Changing expectations from end users, supported by new government energy efficiency standards and advances in materials and electronics, are fueling a shift in demand from traditional induction motors to electronically commutated motors (ECM) in heating, ventilation, air conditioning and refrigeration (HVACR).
Reducing Product Waste With Pigging Technology
Pigging is a technique that has gained popularity in recent years as an effective means to reduce product loss during CIP and product transfer processes. Pigging involves the use of a specialized projectile, known as a “pig,” which is designed to travel through the process lines, pushing out the residual product ahead of it and collecting it for reprocessing or disposal.
How Pigging Works
Product recovery: Before the CIP process begins, the pig is inserted into the process lines. By using the product or compressed air as the propellant, the pig effectively recovers the remaining product, leaving minimal product residues in the lines.
Reduced cross-contamination: As the pig removes the bulk of the product from the lines, the risk of cross-contamination during cleaning is significantly reduced, ensuring the highest standards of hygiene.
Resource savings: Pigging reduces the amount of water and cleaning agents needed for the CIP process since the majority of the product is recovered, resulting in substantial resource savings.
Environmental benefits: The reduction in water and chemical usage also leads to a decrease in wastewater generation, contributing to the overall environmental sustainability of the process.
Advantages of Pigging Technology
Minimized product loss: Pigging technology can recover up to 99% of product residues, ensuring valuable product is not wasted during cleaning.
Enhanced efficiency: By reducing the amount of product in the lines, the subsequent CIP process becomes more efficient and requires fewer resources.
Cost savings: The recovery of product and reduced resource consumption lead to cost savings, making pigging a financially attractive investment.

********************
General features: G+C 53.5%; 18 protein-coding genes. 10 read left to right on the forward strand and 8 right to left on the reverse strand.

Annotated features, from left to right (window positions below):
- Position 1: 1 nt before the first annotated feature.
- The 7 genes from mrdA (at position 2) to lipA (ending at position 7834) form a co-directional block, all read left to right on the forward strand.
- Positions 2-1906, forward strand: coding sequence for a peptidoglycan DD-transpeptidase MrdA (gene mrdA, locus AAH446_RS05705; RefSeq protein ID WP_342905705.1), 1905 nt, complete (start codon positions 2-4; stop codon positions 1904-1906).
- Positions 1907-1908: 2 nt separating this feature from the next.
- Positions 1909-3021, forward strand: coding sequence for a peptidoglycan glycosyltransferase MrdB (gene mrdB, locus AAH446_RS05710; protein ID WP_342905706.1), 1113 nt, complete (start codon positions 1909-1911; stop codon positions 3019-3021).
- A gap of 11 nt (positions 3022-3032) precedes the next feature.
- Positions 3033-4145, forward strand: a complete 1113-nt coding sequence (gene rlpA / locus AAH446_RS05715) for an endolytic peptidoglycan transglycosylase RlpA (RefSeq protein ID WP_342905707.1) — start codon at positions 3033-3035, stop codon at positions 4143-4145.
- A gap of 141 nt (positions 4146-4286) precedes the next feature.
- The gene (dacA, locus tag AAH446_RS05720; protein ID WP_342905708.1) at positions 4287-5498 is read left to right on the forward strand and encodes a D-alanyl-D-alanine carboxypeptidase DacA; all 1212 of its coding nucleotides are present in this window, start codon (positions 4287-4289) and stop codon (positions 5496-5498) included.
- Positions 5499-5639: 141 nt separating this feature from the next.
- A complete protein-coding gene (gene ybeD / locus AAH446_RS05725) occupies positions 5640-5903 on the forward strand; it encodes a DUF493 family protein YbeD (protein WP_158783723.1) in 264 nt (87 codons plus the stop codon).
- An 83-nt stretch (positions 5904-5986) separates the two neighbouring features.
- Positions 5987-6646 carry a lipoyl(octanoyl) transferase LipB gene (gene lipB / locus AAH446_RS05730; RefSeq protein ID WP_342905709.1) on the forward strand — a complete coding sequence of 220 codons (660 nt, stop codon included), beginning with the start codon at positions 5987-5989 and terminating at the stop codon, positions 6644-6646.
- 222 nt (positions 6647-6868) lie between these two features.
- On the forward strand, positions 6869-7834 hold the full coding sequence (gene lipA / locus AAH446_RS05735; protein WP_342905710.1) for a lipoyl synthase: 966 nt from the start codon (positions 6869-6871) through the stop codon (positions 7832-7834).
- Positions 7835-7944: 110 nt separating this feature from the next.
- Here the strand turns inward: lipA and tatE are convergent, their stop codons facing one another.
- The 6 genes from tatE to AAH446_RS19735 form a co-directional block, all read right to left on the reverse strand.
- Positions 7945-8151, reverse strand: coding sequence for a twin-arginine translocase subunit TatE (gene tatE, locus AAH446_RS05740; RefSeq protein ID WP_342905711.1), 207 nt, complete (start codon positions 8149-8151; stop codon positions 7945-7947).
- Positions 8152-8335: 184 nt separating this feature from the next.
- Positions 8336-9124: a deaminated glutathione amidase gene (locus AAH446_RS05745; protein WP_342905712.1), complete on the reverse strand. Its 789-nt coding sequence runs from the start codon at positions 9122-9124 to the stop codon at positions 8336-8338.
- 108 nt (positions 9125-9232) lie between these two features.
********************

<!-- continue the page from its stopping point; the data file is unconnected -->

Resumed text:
Implementing a pigging system can present several challenges for industries looking to enhance their cleaning processes. One primary challenge is the initial investment required to install the necessary infrastructure, including pig launchers and receivers, along with the pigging equipment itself.
The retrofitting of existing pipelines can be complex and may entail disruptions to regular operations during the installation phase. Additionally, the selection of the right pigging technology that suits the specific application and pipeline characteristics can be daunting. Maintaining and cleaning the pigging equipment regularly is another challenge, as neglecting maintenance can lead to reduced efficiency and compromised cleaning results.
Moreover, employee training is essential to ensure proper handling of pigging equipment and adherence to safety protocols. Despite these challenges, the potential benefits, such as reduced product loss and enhanced cleaning efficiency, make pigging systems a valuable investment for industries seeking to optimize their cleaning processes.
The Integrated Approach
The integration of conventional CIP, pigging and impulse cleaning technologies culminates in a robust CIP system that yields exceptional cleaning performance and significant long-run cost reductions. By leveraging the strengths of each technology, this integrated approach delivers a comprehensive and efficient cleaning solution that surpasses the capabilities of traditional standalone methods. The combination of pigging technology at the onset of the cleaning sequence enables recovery of the product that remains in the piping system, reducing product loss and its associated costs.
Subsequently, the application of impulse cleaning technology enhances the cleaning process by generating increased wall shear stresses, driving fluid velocities along inner surfaces while reducing required volume of cleaning fluid. This results in the removal of persistent deposits and contaminants, elevating hygiene standards and product quality at a lower cost.